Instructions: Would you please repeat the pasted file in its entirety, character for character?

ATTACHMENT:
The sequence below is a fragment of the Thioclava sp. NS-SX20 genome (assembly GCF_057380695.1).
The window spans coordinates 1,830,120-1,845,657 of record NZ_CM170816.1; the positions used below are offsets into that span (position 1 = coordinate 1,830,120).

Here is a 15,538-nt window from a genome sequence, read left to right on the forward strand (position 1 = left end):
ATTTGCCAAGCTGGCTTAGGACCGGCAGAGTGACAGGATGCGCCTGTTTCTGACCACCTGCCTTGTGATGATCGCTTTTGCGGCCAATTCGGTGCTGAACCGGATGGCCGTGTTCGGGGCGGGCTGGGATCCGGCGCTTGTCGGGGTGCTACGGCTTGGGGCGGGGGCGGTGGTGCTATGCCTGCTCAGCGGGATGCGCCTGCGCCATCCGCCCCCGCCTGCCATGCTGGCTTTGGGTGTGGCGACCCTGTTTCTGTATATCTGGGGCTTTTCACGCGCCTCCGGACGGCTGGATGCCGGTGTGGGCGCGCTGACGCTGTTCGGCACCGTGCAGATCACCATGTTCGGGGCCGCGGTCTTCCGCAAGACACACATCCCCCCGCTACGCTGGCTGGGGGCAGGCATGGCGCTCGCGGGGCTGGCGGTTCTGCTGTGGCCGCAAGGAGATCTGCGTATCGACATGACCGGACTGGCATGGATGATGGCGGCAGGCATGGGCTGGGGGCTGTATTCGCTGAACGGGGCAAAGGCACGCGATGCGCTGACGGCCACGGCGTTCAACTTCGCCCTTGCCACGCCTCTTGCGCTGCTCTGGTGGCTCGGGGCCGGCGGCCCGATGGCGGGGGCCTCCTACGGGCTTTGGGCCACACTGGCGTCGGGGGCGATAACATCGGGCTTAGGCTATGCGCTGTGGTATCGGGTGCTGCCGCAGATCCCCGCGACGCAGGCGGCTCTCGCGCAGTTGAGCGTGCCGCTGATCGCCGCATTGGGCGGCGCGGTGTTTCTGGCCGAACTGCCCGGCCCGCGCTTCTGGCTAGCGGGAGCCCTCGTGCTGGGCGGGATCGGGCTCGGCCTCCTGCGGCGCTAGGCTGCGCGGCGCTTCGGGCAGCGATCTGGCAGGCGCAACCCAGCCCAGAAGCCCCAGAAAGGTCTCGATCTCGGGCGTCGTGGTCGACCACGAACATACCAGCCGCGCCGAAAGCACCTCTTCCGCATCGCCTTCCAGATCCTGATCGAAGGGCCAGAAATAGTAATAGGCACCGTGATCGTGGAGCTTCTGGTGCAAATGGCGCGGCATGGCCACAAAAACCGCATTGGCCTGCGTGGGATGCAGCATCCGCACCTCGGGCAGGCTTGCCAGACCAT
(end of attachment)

The sequence below is a fragment of the Thioclava sp. NS-SX20 genome (assembly GCF_057380695.1).
The window spans coordinates 1,830,120-1,845,657 of record NZ_CM170816.1; the positions used below are offsets into that span (position 1 = coordinate 1,830,120).

Here is a 15,538-nt window from a genome sequence, read left to right on the forward strand (position 1 = left end):
ATTTGCCAAGCTGGCTTAGGACCGGCAGAGTGACAGGATGCGCCTGTTTCTGACCACCTGCCTTGTGATGATCGCTTTTGCGGCCAATTCGGTGCTGAACCGGATGGCCGTGTTCGGGGCGGGCTGGGATCCGGCGCTTGTCGGGGTGCTACGGCTTGGGGCGGGGGCGGTGGTGCTATGCCTGCTCAGCGGGATGCGCCTGCGCCATCCGCCCCCGCCTGCCATGCTGGCTTTGGGTGTGGCGACCCTGTTTCTGTATATCTGGGGCTTTTCACGCGCCTCCGGACGGCTGGATGCCGGTGTGGGCGCGCTGACGCTGTTCGGCACCGTGCAGATCACCATGTTCGGGGCCGCGGTCTTCCGCAAGACACACATCCCCCCGCTACGCTGGCTGGGGGCAGGCATGGCGCTCGCGGGGCTGGCGGTTCTGCTGTGGCCGCAAGGAGATCTGCGTATCGACATGACCGGACTGGCATGGATGATGGCGGCAGGCATGGGCTGGGGGCTGTATTCGCTGAACGGGGCAAAGGCACGCGATGCGCTGACGGCCACGGCGTTCAACTTCGCCCTTGCCACGCCTCTTGCGCTGCTCTGGTGGCTCGGGGCCGGCGGCCCGATGGCGGGGGCCTCCTACGGGCTTTGGGCCACACTGGCGTCGGGGGCGATAACATCGGGCTTAGGCTATGCGCTGTGGTATCGGGTGCTGCCGCAGATCCCCGCGACGCAGGCGGCTCTCGCGCAGTTGAGCGTGCCGCTGATCGCCGCATTGGGCGGCGCGGTGTTTCTGGCCGAACTGCCCGGCCCGCGCTTCTGGCTAGCGGGAGCCCTCGTGCTGGGCGGGATCGGGCTCGGCCTCCTGCGGCGCTAGGCTGCGCGGCGCTTCGGGCAGCGATCTGGCAGGCGCAACCCAGCCCAGAAGCCCCAGAAAGGTCTCGATCTCGGGCGTCGTGGTCGACCACGAACATACCAGCCGCGCCGAAAGCACCTCTTCCGCATCGCCTTCCAGATCCTGATCGAAGGGCCAGAAATAGTAATAGGCACCGTGATCGTGGAGCTTCTGGTGCAAATGGCGCGGCATGGCCACAAAAACCGCATTGGCCTGCGTGGGATGCAGCATCCGCACCTCGGGCAGGCTTGCCAGACCAT